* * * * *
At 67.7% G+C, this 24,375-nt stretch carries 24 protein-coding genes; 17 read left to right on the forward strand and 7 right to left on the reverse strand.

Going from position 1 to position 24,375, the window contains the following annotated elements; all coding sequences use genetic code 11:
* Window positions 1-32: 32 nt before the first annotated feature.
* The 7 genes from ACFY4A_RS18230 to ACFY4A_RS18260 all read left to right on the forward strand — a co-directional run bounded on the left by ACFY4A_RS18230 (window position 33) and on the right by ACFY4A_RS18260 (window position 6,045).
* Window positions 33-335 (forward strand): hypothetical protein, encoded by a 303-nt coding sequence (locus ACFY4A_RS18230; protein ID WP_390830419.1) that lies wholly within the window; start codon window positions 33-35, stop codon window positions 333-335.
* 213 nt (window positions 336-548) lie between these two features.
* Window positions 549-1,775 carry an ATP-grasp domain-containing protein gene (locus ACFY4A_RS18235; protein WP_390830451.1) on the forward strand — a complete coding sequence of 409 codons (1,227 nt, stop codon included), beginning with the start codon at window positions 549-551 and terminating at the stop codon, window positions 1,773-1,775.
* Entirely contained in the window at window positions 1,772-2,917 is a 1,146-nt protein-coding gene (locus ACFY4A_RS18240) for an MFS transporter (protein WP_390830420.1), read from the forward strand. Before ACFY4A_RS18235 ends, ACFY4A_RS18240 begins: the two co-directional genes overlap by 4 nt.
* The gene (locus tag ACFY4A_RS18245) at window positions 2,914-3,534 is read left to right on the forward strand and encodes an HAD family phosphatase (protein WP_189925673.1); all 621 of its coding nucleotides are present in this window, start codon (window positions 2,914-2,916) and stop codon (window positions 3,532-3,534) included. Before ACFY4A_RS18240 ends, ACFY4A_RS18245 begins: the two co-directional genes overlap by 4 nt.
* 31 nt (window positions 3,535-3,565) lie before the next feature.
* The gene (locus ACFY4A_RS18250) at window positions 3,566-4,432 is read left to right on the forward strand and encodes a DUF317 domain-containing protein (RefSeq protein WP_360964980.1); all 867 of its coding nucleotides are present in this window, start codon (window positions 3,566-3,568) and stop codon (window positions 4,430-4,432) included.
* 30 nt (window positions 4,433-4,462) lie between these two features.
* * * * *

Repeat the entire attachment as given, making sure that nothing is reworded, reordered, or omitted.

At 67.7% G+C, this 24,375-nt stretch carries 24 protein-coding genes; 17 read left to right on the forward strand and 7 right to left on the reverse strand.

Going from position 1 to position 24,375, the window contains the following annotated elements; all coding sequences use genetic code 11:
* Window positions 1-32: 32 nt before the first annotated feature.
* The 7 genes from ACFY4A_RS18230 to ACFY4A_RS18260 all read left to right on the forward strand — a co-directional run bounded on the left by ACFY4A_RS18230 (window position 33) and on the right by ACFY4A_RS18260 (window position 6,045).
* Window positions 33-335 (forward strand): hypothetical protein, encoded by a 303-nt coding sequence (locus ACFY4A_RS18230; protein ID WP_390830419.1) that lies wholly within the window; start codon window positions 33-35, stop codon window positions 333-335.
* 213 nt (window positions 336-548) lie between these two features.
* Window positions 549-1,775 carry an ATP-grasp domain-containing protein gene (locus ACFY4A_RS18235; protein WP_390830451.1) on the forward strand — a complete coding sequence of 409 codons (1,227 nt, stop codon included), beginning with the start codon at window positions 549-551 and terminating at the stop codon, window positions 1,773-1,775.
* Entirely contained in the window at window positions 1,772-2,917 is a 1,146-nt protein-coding gene (locus ACFY4A_RS18240) for an MFS transporter (protein WP_390830420.1), read from the forward strand. Before ACFY4A_RS18235 ends, ACFY4A_RS18240 begins: the two co-directional genes overlap by 4 nt.
* The gene (locus tag ACFY4A_RS18245) at window positions 2,914-3,534 is read left to right on the forward strand and encodes an HAD family phosphatase (protein WP_189925673.1); all 621 of its coding nucleotides are present in this window, start codon (window positions 2,914-2,916) and stop codon (window positions 3,532-3,534) included. Before ACFY4A_RS18240 ends, ACFY4A_RS18245 begins: the two co-directional genes overlap by 4 nt.
* 31 nt (window positions 3,535-3,565) lie before the next feature.
* The gene (locus ACFY4A_RS18250) at window positions 3,566-4,432 is read left to right on the forward strand and encodes a DUF317 domain-containing protein (RefSeq protein WP_360964980.1); all 867 of its coding nucleotides are present in this window, start codon (window positions 3,566-3,568) and stop codon (window positions 4,430-4,432) included.
* 30 nt (window positions 4,433-4,462) lie between these two features.